For more background information on Ms. Peters and her works, see:

  • Author of Many Names, an interview with the BBC from January 2007. There are some mistakes in it: a pseudonym was Catherine Darby (not Derby), and her series was the Falcon Series (rather than Fallon). Her description of this series was rather tongue-in-cheek!
  • Details on her Sister Joan series, with a short bio on the author, from Clerical Detectives.
  • My review of her novel Song of Marguerite, from this blog last year.
  • Daphne's reviews of Witch Queen and The Queen Who Never Was from Tanzanite's Shelf and Stuff.
  • Fantastic Fiction's bibliographies of Catherine Darby and Maureen Peters novels, with covers when available.
  • The editors' choice review of her novel Sun of Silver, Moon of Gold (Hale, 2008), from the current issue of the Historical Novels Review. Scroll down toward the end.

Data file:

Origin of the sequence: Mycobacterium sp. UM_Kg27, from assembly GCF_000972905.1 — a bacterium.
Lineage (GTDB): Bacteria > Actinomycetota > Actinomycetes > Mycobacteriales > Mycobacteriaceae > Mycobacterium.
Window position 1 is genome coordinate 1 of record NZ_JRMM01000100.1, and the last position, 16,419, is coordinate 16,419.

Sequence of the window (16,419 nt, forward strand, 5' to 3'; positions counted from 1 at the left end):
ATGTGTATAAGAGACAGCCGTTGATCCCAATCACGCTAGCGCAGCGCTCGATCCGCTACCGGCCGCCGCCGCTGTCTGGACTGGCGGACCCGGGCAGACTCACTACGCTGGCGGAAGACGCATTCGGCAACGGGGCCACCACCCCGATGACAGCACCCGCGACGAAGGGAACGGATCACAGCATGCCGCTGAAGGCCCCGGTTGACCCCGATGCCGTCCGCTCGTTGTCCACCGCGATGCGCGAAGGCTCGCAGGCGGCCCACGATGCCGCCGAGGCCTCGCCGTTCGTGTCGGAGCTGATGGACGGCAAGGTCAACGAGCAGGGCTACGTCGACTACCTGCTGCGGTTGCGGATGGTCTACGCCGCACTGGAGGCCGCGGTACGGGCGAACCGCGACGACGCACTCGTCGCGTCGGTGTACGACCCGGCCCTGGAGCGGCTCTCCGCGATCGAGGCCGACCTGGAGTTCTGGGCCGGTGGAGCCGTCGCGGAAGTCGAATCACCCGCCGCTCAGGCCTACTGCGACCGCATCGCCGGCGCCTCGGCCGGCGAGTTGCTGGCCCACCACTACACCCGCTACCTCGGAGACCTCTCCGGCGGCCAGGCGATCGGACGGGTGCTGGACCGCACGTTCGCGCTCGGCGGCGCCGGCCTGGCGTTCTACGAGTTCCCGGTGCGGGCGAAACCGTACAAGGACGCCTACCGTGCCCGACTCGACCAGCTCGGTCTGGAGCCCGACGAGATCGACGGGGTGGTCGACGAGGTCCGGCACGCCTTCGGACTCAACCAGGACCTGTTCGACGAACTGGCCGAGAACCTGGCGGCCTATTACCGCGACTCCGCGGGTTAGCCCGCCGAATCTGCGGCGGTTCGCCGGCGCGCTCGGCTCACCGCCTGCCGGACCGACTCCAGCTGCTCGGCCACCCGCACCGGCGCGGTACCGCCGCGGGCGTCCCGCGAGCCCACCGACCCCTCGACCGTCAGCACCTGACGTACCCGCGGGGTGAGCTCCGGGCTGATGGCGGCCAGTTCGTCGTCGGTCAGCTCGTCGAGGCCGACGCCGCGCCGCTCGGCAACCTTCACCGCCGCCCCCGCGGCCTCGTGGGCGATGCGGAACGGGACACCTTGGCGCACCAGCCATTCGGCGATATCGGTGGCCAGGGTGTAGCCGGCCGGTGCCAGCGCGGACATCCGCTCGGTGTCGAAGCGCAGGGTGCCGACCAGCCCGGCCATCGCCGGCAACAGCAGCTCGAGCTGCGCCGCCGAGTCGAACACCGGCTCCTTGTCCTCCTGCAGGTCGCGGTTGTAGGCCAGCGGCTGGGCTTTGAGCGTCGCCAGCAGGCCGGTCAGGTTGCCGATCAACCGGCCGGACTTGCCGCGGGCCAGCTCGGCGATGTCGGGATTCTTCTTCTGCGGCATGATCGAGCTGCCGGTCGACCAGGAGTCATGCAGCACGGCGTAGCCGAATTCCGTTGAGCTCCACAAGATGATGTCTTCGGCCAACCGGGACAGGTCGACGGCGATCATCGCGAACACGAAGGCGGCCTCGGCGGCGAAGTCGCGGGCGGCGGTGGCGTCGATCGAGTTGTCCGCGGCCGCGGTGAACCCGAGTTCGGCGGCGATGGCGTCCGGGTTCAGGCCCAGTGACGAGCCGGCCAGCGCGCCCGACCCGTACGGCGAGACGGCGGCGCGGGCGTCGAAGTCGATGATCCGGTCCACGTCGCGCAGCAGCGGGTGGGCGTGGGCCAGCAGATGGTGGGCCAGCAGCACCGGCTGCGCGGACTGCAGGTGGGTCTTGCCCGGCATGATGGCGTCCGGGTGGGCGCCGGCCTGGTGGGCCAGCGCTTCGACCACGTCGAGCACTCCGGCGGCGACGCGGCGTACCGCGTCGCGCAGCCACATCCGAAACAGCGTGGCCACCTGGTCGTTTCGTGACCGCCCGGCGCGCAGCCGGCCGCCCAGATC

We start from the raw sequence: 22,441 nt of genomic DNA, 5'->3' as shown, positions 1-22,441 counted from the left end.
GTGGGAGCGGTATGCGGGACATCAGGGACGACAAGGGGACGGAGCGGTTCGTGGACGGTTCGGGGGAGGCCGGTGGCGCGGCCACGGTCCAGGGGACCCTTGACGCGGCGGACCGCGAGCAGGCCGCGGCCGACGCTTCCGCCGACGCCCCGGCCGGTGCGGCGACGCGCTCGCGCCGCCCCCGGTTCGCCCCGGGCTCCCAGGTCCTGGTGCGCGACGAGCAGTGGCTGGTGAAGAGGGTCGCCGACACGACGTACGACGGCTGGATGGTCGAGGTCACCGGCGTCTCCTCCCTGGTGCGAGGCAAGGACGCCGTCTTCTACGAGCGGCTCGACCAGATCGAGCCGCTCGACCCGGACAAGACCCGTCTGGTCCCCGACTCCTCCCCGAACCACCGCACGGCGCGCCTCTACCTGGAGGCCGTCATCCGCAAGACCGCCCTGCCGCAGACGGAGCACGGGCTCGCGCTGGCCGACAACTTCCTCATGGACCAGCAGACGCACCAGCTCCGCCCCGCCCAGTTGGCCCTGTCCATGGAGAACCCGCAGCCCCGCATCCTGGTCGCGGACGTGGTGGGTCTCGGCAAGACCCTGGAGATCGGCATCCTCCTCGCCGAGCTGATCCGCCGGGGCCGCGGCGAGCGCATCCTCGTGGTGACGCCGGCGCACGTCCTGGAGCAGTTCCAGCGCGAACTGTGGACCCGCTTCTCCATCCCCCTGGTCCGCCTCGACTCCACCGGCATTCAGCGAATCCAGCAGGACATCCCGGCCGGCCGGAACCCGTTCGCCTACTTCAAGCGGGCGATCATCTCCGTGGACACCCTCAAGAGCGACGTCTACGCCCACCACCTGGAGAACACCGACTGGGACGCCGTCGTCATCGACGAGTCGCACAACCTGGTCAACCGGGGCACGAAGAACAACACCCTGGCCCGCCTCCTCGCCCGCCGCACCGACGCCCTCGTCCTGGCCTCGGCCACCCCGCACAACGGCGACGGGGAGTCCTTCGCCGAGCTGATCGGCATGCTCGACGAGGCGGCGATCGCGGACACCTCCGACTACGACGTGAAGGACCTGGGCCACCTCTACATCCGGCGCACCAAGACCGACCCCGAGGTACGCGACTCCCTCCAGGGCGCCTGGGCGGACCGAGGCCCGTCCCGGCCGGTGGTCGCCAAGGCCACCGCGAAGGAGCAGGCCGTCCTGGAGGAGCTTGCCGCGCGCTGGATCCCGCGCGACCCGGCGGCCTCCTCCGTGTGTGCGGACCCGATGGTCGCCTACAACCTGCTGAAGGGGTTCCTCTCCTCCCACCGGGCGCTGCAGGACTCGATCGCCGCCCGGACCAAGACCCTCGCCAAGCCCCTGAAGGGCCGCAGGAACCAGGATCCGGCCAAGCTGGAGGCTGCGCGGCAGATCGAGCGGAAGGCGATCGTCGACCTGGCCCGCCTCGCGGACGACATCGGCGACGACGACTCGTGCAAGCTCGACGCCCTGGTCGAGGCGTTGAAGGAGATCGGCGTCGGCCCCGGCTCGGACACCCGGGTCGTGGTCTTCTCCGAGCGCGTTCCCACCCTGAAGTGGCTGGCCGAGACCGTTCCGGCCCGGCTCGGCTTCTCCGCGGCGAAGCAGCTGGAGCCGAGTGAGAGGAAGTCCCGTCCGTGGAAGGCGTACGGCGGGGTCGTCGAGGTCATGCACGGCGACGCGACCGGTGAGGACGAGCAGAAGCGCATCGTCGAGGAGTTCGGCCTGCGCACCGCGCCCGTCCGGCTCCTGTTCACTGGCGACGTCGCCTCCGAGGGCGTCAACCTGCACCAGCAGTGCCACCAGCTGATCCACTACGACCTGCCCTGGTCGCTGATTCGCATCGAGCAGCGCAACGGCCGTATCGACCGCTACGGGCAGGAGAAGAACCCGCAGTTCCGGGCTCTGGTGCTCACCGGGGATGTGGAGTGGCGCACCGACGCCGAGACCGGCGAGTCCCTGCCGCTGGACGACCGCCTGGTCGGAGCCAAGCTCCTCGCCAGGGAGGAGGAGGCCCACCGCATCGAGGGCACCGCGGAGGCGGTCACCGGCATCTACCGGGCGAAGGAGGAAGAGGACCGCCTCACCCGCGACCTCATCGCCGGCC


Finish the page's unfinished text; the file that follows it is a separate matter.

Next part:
1. Great write-up! I have several of her novels. I hadn't been aware that she was still active until I saw the May HNR.

  2. I didn't realize she had written so many books under other names. Sounds like she was almost as prolific as Plaidy. I have several of her other books and even though the first two I've read were a little hit or miss, I'm looking forward to reading them.

  3. This is sad news. Her novels are great and I snap them up when ever I see them.

  4. Hi Amanda, glad to hear from another fan of hers. I wish her novels were easier to find.

    Daphne, I think your two reviews were spot-on... her royalty novels weren't as good as others she'd written. I prefer those where she wrote about fictional characters.

    And thanks, Susan! The one in May's issue appears to have been her final novel, unless her publisher knows more.

  5. I own a few of her paperbacks about queens, including my favorite title: "Kathryn, the Wanton Queen" about, who else? Kat Howard.